About the Piece: Featuring the image of a songbird wearing a red scarf made from vintage ribbon, the work includes found paper, dried flowers, and Emily Dickinson's poem, Hope is the Thing With Feathers, embedded in wax.

Artist Bio: Jennifer Preston Chushcoff lives in Tacoma and works in a variety of formats, including photography and encaustic mixed media. She attended U.C. Berkeley and graduated with a degree in Art History. Her work focuses on several themes including mortality and the spiritual quest. The natural world offers a pure reflection of both, and inspires her every day. She appreciates a pared down sensibility, focus on nature and embrace of the fleeting.





Mother's Milk, 1994, 27” x 33”
 

Artist: Cheri O'Brien

Media: Gouache on Watercolor Paper

About the Piece: Concept for the painting originated from the time when HIV/AIDS was first discovered and depicts a mother having contracting the virus through a blood transfusion which then also infected her babies.  While the theme of the painting can first be seen as very dark and sad, it also conveys how far we have come from those early years of ignorance and loss.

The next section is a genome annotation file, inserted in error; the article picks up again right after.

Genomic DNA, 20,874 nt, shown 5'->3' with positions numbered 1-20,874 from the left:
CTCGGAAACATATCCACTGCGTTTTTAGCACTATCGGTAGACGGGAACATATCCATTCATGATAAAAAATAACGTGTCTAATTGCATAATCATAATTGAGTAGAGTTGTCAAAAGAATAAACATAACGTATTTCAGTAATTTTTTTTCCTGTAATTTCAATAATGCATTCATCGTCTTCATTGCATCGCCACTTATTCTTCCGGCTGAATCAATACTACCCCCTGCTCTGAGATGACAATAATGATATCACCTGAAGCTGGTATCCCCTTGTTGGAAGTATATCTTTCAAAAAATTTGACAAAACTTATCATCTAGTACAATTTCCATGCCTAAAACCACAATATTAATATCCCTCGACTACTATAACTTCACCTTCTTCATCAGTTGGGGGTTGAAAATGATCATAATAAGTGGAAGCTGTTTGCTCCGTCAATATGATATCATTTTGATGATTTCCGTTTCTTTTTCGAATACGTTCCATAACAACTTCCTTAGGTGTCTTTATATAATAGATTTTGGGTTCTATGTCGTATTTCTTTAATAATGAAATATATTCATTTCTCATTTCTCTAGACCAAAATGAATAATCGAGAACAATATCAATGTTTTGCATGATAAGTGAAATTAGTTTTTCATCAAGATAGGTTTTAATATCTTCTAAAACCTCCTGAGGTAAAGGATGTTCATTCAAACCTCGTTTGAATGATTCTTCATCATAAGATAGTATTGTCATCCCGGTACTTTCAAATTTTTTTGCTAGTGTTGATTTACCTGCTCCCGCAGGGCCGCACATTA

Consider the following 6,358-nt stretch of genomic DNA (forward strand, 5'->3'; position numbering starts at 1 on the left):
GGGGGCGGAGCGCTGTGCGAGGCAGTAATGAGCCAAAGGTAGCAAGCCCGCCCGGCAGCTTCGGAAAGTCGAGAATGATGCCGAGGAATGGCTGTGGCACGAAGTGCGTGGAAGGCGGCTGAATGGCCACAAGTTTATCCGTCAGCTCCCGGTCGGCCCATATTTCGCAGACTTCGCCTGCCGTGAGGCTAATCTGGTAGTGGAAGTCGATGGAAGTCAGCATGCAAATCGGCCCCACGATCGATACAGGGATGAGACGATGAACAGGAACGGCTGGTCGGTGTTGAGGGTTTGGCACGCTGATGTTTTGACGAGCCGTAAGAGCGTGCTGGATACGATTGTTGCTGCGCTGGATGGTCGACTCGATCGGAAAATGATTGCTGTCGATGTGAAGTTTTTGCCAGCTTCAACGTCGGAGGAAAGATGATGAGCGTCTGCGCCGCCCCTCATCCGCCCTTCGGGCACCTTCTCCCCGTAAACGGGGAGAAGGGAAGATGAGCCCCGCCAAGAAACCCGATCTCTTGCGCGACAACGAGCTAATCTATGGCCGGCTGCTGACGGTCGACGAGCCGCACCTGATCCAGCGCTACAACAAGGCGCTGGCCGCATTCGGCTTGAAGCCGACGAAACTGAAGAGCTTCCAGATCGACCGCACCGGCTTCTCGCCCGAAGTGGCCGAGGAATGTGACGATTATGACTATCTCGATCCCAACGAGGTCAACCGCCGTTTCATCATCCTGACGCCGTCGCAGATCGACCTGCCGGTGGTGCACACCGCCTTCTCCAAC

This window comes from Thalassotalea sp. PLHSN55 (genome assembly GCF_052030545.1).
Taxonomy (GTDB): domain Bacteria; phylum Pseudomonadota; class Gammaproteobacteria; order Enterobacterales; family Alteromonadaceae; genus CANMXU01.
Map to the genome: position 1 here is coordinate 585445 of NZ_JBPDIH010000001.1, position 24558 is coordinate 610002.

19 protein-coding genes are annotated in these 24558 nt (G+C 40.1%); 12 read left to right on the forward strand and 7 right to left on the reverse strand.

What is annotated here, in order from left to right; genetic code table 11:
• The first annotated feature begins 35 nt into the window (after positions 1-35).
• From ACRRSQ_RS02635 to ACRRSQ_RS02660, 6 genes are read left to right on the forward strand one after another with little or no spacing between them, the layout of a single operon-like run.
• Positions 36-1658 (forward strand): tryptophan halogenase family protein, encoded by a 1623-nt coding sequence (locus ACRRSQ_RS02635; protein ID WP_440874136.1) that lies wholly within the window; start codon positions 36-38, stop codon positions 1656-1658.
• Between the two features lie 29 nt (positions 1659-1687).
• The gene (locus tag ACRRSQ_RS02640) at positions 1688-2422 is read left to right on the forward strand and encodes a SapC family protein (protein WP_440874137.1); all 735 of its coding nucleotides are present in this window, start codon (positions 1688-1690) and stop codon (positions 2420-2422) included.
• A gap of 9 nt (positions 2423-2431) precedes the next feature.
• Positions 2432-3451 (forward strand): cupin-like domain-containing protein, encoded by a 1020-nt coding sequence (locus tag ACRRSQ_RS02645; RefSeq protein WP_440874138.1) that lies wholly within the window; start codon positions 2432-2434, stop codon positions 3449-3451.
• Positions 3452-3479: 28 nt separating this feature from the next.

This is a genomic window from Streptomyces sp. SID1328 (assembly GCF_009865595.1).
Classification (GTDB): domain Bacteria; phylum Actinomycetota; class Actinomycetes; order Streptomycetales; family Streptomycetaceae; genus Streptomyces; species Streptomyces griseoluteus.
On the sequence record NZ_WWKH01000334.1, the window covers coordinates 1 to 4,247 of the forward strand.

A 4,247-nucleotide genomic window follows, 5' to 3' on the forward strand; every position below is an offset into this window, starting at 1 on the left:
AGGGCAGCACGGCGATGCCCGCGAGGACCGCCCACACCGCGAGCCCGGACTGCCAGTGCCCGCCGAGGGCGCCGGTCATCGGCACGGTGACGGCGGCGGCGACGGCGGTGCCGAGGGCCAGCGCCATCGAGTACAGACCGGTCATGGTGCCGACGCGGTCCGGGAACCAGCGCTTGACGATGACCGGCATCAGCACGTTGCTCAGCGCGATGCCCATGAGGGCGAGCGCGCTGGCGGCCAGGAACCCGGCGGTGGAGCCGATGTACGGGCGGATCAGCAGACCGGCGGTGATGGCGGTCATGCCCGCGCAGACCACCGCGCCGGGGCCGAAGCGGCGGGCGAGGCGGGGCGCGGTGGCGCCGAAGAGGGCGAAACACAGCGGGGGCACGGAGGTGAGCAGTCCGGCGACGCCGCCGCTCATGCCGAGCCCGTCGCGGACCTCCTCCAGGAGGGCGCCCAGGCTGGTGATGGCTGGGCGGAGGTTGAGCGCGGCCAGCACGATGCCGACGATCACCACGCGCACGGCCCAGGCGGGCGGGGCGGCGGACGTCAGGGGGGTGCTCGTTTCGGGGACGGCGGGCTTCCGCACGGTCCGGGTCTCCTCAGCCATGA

Artist Bio: Cheri O'Brien is a Pacific Northwest native, an artist since the age of five.  She is inspired by finding humor in beauty and the beauty of humor.  At first glance, her colorful, narrative paintings seem to be whimsical reflections of her surroundings, family and several muses.  A closer look reveals the layers of meaning. 






HOPE
, 2012, 20” x 16”

Artist: Megan Johnson

Media: Vintage Patterned Fabric, Wood, Paint and Satin Ribbon

About the Piece: In my eleven years in social services, here is what I've learned:  HOPE is sometimes all we have.  Even when we are tired, bored, empty, there is always HOPE.  And that is enough to keep us going.

Artist Bio: A Tacoma resident since the age of six, Megan has been employed as a case manager in the area of social sciences for over eleven years. She currently works as a Medical Case Manager at Pierce County AIDS Foundation (PCAF) providing compassionate care services for individuals who are HIV+, and specializing in supporting HIV+ individuals newly released from correctional facilities.

In her spare time, she writes prolifically, and plans to publish one day. Megan also dips into visual arts through text/mixed media assemblage and vintage restoration. When she grows up, she hopes to open a shop filled with treasures from the past-lovingly restored and combined with objects d’art.